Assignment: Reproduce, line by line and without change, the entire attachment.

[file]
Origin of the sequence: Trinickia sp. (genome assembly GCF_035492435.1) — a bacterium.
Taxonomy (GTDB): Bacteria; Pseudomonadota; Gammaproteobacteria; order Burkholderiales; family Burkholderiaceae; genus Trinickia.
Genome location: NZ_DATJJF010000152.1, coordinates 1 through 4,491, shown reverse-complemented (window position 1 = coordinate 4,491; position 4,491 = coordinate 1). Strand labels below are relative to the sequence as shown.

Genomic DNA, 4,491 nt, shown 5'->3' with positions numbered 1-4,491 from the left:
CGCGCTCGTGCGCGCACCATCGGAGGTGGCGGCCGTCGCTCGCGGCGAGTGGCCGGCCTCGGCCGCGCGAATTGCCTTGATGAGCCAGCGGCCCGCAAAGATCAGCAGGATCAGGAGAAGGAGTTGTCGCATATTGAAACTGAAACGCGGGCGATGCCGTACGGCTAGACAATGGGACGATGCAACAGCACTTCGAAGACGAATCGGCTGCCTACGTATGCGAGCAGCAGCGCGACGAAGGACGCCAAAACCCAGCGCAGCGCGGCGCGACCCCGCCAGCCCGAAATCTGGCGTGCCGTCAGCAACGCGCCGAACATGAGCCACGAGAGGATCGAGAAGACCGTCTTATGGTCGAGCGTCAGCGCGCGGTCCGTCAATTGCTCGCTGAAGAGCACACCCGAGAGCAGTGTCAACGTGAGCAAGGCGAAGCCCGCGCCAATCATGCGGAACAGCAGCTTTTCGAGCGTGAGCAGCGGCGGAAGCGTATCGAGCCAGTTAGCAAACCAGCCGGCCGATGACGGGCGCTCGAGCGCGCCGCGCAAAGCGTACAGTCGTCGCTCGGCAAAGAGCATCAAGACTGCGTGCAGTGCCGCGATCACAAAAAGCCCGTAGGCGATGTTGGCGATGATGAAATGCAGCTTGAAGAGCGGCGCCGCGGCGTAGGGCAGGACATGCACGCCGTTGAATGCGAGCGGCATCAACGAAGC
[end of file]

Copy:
Origin of the sequence: Trinickia sp. (genome assembly GCF_035492435.1) — a bacterium.
Taxonomy (GTDB): Bacteria; Pseudomonadota; Gammaproteobacteria; order Burkholderiales; family Burkholderiaceae; genus Trinickia.
Genome location: NZ_DATJJF010000152.1, coordinates 1 through 4,491, shown reverse-complemented (window position 1 = coordinate 4,491; position 4,491 = coordinate 1). Strand labels below are relative to the sequence as shown.

Genomic DNA, 4,491 nt, shown 5'->3' with positions numbered 1-4,491 from the left:
CGCGCTCGTGCGCGCACCATCGGAGGTGGCGGCCGTCGCTCGCGGCGAGTGGCCGGCCTCGGCCGCGCGAATTGCCTTGATGAGCCAGCGGCCCGCAAAGATCAGCAGGATCAGGAGAAGGAGTTGTCGCATATTGAAACTGAAACGCGGGCGATGCCGTACGGCTAGACAATGGGACGATGCAACAGCACTTCGAAGACGAATCGGCTGCCTACGTATGCGAGCAGCAGCGCGACGAAGGACGCCAAAACCCAGCGCAGCGCGGCGCGACCCCGCCAGCCCGAAATCTGGCGTGCCGTCAGCAACGCGCCGAACATGAGCCACGAGAGGATCGAGAAGACCGTCTTATGGTCGAGCGTCAGCGCGCGGTCCGTCAATTGCTCGCTGAAGAGCACACCCGAGAGCAGTGTCAACGTGAGCAAGGCGAAGCCCGCGCCAATCATGCGGAACAGCAGCTTTTCGAGCGTGAGCAGCGGCGGAAGCGTATCGAGCCAGTTAGCAAACCAGCCGGCCGATGACGGGCGCTCGAGCGCGCCGCGCAAAGCGTACAGTCGTCGCTCGGCAAAGAGCATCAAGACTGCGTGCAGTGCCGCGATCACAAAAAGCCCGTAGGCGATGTTGGCGATGATGAAATGCAGCTTGAAGAGCGGCGCCGCGGCGTAGGGCAGGACATGCACGCCGTTGAATGCGAGCGGCATCAACGAAGC